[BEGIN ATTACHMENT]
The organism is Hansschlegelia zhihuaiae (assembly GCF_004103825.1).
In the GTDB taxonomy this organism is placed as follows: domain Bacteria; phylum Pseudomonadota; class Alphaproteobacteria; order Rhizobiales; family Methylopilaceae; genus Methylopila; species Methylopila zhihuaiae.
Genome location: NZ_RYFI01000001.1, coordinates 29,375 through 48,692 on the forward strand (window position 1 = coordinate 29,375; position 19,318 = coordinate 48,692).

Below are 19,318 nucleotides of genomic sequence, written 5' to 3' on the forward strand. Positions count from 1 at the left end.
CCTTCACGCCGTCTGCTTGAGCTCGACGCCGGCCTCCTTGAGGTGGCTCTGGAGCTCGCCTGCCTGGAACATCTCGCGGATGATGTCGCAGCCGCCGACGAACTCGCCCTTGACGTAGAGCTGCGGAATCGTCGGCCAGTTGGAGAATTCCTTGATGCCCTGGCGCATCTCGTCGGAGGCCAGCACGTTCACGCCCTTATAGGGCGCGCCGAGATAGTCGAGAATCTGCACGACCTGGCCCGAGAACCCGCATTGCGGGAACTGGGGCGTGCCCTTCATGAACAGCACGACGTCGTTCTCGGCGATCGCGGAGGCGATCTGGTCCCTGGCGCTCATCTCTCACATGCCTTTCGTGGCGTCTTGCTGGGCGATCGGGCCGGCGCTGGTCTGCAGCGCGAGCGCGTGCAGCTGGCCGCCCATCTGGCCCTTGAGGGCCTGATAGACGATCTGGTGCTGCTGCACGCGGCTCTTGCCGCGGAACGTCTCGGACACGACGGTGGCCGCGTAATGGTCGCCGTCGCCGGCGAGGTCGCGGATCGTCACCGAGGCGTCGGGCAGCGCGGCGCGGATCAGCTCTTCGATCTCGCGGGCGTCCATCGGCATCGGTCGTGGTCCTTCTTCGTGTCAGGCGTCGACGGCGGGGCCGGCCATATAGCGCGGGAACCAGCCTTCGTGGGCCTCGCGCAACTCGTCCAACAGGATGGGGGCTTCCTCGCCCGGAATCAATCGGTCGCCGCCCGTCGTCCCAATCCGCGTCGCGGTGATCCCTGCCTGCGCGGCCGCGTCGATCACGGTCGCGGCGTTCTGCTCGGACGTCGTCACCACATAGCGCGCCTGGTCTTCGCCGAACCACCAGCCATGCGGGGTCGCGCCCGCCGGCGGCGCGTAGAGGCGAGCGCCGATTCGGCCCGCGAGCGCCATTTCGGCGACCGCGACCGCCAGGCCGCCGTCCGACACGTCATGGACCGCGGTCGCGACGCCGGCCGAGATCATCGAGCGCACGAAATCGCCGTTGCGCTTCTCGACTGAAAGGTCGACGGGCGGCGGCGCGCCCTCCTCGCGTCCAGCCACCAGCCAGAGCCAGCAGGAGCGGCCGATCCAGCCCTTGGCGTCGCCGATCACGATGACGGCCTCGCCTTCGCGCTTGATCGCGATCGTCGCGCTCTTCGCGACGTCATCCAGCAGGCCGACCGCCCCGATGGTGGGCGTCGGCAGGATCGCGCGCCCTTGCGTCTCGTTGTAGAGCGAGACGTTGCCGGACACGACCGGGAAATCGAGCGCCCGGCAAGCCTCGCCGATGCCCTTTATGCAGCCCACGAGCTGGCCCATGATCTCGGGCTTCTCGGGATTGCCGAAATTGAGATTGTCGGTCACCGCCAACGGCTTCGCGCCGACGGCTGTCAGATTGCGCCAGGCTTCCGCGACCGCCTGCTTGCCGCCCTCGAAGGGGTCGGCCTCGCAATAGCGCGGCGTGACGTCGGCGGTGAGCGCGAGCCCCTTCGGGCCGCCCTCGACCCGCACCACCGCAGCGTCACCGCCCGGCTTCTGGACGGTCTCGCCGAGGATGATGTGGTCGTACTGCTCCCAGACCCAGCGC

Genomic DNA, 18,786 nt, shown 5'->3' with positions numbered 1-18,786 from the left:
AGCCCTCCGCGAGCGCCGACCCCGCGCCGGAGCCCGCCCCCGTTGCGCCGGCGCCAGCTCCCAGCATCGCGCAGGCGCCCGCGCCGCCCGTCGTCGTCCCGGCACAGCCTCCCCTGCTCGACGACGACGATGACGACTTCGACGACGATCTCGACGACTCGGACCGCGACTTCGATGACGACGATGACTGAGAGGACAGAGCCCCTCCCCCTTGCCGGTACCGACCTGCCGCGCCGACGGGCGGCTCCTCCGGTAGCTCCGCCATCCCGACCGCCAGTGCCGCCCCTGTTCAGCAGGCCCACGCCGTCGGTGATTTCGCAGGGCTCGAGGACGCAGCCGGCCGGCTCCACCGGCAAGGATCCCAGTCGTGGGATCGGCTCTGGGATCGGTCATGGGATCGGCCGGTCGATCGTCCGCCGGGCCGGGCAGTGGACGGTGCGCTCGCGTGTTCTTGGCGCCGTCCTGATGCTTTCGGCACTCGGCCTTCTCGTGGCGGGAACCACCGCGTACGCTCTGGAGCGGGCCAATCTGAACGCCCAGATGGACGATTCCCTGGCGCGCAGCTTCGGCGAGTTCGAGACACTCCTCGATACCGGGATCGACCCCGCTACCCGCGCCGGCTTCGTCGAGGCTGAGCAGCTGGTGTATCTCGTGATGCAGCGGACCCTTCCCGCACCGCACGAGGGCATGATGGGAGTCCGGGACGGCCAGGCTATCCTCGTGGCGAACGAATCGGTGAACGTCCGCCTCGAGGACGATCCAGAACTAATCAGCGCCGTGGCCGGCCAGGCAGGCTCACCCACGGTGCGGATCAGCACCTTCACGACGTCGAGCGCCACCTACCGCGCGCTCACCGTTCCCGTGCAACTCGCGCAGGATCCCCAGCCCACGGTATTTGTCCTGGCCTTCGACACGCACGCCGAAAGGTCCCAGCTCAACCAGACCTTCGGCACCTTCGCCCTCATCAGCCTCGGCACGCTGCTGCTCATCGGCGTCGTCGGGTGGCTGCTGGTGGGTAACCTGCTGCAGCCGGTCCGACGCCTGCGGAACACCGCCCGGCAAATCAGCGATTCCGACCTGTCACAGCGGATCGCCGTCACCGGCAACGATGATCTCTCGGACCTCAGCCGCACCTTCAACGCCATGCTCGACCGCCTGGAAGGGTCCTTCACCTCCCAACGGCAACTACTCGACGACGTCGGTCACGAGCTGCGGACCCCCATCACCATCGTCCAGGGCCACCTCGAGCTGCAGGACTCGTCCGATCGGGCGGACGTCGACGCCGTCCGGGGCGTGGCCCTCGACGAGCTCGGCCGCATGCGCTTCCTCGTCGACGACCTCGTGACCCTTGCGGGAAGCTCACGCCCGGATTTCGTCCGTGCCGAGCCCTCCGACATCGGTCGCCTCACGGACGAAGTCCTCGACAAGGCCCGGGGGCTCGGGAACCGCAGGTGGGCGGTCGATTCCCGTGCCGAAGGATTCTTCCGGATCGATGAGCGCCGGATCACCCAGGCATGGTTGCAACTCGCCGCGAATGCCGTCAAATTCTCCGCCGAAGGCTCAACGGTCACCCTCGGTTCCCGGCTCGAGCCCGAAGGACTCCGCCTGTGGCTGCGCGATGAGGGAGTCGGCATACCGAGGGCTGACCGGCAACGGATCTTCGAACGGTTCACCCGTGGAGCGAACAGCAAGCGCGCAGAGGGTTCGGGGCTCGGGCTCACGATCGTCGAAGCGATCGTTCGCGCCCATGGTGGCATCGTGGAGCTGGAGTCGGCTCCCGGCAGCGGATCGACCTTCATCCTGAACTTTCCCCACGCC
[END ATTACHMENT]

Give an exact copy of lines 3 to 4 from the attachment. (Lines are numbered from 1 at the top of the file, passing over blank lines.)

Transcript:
Genome location: NZ_RYFI01000001.1, coordinates 29,375 through 48,692 on the forward strand (window position 1 = coordinate 29,375; position 19,318 = coordinate 48,692).

Below are 19,318 nucleotides of genomic sequence, written 5' to 3' on the forward strand. Positions count from 1 at the left end.